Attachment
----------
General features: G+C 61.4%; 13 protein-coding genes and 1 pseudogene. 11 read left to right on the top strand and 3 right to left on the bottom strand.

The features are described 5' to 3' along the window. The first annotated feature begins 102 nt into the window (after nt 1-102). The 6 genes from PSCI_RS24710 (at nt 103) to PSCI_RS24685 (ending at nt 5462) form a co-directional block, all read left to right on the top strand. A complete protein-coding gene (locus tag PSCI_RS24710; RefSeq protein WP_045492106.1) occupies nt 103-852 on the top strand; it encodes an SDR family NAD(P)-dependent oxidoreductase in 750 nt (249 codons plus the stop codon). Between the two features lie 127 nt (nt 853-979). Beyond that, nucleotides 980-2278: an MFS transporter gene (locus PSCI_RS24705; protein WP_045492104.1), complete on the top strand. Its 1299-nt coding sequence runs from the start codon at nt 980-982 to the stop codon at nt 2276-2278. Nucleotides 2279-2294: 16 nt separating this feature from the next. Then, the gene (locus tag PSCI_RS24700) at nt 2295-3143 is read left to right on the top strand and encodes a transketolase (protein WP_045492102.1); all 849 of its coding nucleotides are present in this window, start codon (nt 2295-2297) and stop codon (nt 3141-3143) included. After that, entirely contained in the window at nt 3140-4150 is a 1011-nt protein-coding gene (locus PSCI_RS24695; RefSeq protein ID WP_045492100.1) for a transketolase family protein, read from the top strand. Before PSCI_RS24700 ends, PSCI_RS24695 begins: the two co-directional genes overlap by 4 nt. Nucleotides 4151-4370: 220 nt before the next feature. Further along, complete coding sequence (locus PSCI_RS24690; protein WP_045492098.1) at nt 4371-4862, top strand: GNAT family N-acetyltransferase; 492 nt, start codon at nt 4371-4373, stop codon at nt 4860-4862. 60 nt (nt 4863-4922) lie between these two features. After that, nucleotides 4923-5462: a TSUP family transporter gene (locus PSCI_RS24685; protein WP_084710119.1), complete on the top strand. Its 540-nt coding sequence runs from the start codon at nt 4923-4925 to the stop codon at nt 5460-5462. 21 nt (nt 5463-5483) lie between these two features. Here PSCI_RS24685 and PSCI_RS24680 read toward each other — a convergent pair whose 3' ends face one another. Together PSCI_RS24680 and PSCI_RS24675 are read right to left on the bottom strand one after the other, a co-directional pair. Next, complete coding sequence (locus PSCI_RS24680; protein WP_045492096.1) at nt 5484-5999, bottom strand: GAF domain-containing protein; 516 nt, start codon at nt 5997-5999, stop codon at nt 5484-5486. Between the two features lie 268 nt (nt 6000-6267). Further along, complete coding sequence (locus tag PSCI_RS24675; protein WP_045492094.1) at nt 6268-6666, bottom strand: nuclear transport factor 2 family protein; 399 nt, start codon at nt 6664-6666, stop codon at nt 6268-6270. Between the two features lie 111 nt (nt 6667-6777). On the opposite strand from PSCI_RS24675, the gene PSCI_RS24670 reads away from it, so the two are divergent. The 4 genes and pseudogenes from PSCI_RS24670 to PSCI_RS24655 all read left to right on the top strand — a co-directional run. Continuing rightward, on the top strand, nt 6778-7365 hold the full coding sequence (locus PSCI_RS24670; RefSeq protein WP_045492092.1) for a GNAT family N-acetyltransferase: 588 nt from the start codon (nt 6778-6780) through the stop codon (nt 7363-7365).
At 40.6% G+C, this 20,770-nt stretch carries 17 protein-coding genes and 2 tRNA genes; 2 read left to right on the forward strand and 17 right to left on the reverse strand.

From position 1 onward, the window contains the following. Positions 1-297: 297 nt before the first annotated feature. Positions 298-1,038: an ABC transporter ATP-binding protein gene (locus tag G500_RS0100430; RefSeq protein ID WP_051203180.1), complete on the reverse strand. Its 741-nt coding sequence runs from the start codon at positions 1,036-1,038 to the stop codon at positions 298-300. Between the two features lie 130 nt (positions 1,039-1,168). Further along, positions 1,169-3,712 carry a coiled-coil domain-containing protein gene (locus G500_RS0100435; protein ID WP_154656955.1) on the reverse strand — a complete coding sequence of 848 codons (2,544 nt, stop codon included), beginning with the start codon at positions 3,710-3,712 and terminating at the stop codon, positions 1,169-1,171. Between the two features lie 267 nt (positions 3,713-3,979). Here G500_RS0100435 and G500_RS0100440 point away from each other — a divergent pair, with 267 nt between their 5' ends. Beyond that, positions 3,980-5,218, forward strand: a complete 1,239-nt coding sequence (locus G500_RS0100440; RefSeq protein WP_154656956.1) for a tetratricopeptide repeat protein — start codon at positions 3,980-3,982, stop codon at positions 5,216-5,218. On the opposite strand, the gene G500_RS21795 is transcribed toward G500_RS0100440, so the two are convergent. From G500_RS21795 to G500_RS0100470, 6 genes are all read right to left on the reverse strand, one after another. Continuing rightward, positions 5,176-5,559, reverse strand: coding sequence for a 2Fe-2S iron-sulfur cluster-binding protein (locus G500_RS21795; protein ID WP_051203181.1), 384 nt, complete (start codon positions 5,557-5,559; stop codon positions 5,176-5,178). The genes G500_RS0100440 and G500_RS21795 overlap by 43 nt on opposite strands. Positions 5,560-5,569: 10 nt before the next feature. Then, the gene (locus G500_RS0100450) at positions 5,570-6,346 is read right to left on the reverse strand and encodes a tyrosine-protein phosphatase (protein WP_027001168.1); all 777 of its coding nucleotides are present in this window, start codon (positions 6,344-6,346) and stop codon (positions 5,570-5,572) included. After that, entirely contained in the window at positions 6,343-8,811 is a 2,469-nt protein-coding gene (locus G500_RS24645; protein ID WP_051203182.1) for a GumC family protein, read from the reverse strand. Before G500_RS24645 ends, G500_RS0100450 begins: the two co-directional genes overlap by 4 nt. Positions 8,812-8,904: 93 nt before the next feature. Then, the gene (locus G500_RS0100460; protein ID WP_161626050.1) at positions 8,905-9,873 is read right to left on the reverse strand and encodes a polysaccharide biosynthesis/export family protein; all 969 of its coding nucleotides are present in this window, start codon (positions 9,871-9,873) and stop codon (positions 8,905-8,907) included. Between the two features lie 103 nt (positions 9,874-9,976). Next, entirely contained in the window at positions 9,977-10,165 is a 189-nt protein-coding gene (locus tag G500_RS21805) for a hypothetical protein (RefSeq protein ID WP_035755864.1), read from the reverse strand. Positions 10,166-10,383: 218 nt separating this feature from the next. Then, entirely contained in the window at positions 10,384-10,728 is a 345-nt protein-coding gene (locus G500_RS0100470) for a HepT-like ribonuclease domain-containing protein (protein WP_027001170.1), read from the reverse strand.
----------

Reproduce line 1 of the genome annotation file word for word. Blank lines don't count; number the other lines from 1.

General features: G+C 61.4%; 13 protein-coding genes and 1 pseudogene. 11 read left to right on the top strand and 3 right to left on the bottom strand.